Regehr, G., & Bordage, G. (2006). To blind or not to blind? What authors and reviewers prefer. Medical Education, 40, 832-839.

Remove hidden data and personal information by inspecting documents. Retrieved from https://support.office.com/en-us/article/Remove-hidden-data-and-personal-information-by-inspecting-documents-356b7b5d-77af-44fe-a07f-9aa4d085966f?ui=en-US&rs=en-US&ad=US

Stensrud, D.J., & Brooks, H.E. (2005). The future of peer review? Weather and Forecasting, 20, 825-826.

Vaux, D.L. (2011). Double blind review. Learned Publishing, 24(3). Retrieved from http://onlinelibrary.wiley.com/doi/10.1087/20110303/epdf

Wenneras, C., & Wold, A. (1997). Nepotism and sexism in peer-review. Nature, 387, 341-343.

Editorial: On the Importance of Practitioner Journals

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Hermann, R. S. & Miranda, R. J. (2016). Editorial: On the importance of practitioner journals. Innovations in Science Teacher Education, 1(2). Retrieved from https://innovations.theaste.org/editorial-on-the-importance-of-practitioner-journals/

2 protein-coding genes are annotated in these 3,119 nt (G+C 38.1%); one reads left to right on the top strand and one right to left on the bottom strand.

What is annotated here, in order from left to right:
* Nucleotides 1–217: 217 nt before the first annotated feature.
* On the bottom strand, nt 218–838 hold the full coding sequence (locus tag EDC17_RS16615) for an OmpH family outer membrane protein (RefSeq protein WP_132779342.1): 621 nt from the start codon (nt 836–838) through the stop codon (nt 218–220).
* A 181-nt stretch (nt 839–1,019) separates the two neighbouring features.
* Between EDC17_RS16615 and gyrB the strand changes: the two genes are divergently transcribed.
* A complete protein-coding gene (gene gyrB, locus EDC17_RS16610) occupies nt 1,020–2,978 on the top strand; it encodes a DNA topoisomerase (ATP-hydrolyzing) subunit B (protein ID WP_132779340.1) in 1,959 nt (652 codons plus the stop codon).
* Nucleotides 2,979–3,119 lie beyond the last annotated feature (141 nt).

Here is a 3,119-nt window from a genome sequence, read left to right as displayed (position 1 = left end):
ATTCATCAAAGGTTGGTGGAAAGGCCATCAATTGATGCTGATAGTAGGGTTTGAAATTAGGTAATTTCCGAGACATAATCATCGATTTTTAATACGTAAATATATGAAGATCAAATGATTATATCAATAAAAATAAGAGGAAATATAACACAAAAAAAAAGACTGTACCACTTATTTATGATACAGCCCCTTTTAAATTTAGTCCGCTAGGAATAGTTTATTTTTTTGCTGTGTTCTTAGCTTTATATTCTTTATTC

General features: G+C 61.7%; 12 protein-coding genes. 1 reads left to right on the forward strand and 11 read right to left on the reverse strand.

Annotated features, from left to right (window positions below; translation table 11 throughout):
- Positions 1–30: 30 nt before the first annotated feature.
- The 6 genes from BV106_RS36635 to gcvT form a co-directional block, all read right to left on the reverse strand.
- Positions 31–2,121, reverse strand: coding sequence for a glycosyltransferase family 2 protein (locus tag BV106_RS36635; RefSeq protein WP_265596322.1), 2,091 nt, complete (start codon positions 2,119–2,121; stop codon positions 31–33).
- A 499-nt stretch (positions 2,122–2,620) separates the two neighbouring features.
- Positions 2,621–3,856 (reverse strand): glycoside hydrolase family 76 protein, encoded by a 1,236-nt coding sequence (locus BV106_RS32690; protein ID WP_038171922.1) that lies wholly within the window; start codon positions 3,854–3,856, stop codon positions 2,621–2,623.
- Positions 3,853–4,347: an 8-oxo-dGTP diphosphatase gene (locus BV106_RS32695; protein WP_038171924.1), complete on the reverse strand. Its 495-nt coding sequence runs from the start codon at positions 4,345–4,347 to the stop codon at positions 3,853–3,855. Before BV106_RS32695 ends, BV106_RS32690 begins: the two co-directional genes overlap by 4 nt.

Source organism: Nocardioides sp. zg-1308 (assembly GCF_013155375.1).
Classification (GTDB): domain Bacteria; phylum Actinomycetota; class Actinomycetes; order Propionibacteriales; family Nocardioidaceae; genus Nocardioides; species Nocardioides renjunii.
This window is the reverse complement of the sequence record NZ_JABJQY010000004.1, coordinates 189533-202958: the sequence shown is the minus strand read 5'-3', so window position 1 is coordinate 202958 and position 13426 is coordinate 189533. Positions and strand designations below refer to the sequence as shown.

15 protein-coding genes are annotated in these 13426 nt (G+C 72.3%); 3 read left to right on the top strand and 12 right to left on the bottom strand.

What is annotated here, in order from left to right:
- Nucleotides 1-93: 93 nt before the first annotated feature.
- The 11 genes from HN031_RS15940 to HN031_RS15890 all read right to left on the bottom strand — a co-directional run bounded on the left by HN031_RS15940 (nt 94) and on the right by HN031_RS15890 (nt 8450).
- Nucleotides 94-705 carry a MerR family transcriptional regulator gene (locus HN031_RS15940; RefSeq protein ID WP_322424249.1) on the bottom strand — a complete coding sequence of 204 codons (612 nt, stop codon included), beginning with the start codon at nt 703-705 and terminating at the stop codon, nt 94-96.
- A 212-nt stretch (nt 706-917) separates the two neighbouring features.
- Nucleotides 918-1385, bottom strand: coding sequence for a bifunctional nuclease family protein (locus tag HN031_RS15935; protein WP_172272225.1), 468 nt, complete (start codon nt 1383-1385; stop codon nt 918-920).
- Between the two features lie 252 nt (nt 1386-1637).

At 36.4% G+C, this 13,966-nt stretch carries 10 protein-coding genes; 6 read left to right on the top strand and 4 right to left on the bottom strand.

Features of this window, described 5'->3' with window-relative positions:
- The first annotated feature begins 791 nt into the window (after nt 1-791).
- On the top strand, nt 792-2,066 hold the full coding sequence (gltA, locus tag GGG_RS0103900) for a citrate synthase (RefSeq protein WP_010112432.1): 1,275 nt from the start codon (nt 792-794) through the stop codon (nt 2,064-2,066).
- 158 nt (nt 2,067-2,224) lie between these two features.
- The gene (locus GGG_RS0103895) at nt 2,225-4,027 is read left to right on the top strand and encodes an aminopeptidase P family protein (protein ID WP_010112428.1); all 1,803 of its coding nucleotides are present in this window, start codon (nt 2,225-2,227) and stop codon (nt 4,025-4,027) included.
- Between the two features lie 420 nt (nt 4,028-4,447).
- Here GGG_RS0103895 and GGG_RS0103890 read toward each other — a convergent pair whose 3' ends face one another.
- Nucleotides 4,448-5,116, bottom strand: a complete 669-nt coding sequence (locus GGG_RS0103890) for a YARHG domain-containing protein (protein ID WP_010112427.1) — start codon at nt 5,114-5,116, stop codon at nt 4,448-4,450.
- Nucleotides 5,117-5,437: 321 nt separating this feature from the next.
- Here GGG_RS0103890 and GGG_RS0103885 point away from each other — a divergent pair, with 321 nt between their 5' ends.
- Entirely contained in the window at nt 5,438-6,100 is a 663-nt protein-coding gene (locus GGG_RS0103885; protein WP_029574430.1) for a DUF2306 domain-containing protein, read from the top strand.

by Ronald S. Hermann, Towson University; & Rommel J. Miranda, Towson University

Innovations in Science Teacher Education is the practitioner journal of the Association for Science Teacher Education. Practitioner journals are often misunderstood, and at times, undervalued. Take our university for example. We are science educators in the Department of Physics, Astronomy and Geosciences within the Fisher College of Science and Mathematics. Our college contains mathematicians, computer scientists, scientists, and science and mathematics educators. As such, we have a department chair who is a physicist and a dean who is a geologist. The science educators in the college have often needed to explain the work of science educators to our colleagues and administrators, especially as related to promotion and tenure discussions. In our college’s past, practitioner journals were misunderstood as a place for manuscripts that were not selected for publication in prestigious research journals like the Journal of Science Teacher Education. Practitioner articles were also perceived by some faculty in our college as being extremely easy to write because they were shorter in length compared to research manuscripts, and printed on glossy paper.